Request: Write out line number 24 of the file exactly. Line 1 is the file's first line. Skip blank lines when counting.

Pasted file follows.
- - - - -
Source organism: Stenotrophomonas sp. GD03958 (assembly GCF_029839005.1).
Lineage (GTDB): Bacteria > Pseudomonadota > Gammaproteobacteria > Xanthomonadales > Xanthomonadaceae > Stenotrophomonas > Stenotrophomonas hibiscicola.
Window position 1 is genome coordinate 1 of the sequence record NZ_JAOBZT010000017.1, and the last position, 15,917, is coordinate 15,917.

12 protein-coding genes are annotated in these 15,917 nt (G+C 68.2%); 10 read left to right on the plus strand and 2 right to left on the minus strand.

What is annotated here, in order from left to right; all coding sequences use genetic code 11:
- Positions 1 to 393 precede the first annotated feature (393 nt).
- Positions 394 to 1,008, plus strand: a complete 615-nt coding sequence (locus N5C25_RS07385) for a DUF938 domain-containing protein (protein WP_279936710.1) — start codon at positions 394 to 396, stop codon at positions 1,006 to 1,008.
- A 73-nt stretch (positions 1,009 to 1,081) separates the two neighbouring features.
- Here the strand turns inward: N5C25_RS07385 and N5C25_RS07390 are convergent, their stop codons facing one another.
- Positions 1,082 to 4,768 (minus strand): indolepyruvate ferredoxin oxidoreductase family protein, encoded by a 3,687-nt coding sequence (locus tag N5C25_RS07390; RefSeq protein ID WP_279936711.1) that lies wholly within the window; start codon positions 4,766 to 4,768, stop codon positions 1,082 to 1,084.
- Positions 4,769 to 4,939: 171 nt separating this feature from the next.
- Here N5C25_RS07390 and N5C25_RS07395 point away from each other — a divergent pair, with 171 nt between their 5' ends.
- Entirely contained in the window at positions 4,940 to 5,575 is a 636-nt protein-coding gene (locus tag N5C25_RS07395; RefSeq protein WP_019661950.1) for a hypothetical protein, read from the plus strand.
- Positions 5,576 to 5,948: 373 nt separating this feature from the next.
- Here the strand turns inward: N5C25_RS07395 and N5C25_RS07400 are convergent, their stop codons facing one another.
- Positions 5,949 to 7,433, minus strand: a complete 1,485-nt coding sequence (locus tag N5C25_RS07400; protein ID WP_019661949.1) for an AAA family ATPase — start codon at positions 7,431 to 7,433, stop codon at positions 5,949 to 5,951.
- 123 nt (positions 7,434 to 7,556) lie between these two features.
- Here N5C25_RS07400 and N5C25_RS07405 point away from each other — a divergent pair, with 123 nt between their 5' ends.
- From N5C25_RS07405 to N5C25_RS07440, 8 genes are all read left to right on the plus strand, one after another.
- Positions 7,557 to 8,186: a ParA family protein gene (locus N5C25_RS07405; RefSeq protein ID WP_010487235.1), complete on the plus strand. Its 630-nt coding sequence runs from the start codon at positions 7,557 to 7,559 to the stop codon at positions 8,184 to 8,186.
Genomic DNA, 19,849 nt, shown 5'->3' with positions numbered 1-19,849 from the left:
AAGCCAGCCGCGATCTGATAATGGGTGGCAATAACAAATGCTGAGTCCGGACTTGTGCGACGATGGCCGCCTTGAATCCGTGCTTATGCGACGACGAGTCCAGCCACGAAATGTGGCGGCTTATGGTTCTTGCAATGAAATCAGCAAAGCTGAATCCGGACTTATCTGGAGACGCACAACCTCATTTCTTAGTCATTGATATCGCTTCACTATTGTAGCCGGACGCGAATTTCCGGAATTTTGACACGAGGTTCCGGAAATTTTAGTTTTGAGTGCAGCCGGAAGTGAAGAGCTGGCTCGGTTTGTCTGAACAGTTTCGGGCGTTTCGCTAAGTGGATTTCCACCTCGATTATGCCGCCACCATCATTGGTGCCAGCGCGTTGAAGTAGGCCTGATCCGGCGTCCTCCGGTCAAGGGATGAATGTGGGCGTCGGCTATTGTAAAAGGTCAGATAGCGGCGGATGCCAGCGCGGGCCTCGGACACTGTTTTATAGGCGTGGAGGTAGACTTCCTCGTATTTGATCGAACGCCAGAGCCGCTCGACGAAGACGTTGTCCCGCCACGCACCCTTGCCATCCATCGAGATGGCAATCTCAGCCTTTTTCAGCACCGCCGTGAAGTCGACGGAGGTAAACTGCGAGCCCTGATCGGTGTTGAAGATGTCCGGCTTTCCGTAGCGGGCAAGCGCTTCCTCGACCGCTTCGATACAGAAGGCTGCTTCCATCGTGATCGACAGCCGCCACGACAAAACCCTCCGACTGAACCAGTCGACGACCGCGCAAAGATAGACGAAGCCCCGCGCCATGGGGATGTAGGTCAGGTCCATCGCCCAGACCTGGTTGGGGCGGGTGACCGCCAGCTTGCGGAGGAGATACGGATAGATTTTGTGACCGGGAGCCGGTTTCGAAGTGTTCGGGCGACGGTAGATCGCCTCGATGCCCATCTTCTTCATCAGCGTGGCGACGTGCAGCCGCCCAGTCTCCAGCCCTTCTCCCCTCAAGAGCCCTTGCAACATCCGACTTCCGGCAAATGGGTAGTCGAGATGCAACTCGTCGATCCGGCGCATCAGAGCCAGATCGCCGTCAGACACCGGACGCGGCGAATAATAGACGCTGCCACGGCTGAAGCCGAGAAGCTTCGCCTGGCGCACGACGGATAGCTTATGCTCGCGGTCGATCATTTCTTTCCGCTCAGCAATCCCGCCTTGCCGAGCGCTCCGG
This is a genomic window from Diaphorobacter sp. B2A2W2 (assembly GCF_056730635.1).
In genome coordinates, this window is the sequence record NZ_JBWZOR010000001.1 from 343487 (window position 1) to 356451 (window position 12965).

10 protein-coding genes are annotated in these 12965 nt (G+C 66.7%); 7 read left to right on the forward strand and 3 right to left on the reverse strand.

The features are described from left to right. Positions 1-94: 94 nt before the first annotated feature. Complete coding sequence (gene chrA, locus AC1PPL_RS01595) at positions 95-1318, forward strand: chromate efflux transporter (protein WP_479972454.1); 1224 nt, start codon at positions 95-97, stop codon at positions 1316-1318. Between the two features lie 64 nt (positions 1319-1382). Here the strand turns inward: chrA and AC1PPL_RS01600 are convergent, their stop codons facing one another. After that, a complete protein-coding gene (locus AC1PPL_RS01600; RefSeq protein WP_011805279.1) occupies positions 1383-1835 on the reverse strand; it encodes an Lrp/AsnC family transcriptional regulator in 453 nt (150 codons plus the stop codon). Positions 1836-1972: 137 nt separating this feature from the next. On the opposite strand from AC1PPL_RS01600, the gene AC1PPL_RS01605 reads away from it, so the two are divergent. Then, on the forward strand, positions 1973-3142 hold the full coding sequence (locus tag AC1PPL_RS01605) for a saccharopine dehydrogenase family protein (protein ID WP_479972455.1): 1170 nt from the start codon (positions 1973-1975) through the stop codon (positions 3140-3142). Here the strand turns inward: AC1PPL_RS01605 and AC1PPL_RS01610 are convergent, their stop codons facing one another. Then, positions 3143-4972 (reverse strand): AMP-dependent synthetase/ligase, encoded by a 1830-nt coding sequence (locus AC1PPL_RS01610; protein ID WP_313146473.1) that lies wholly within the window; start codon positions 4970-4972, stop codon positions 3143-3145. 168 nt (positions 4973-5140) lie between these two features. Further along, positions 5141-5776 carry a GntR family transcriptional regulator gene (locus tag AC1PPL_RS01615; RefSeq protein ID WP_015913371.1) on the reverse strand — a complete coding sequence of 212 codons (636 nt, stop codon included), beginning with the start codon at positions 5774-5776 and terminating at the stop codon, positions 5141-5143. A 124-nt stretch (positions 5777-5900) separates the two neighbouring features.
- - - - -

In genome coordinates, this window is the sequence record NZ_JBWZOR010000001.1 from 343487 (window position 1) to 356451 (window position 12965).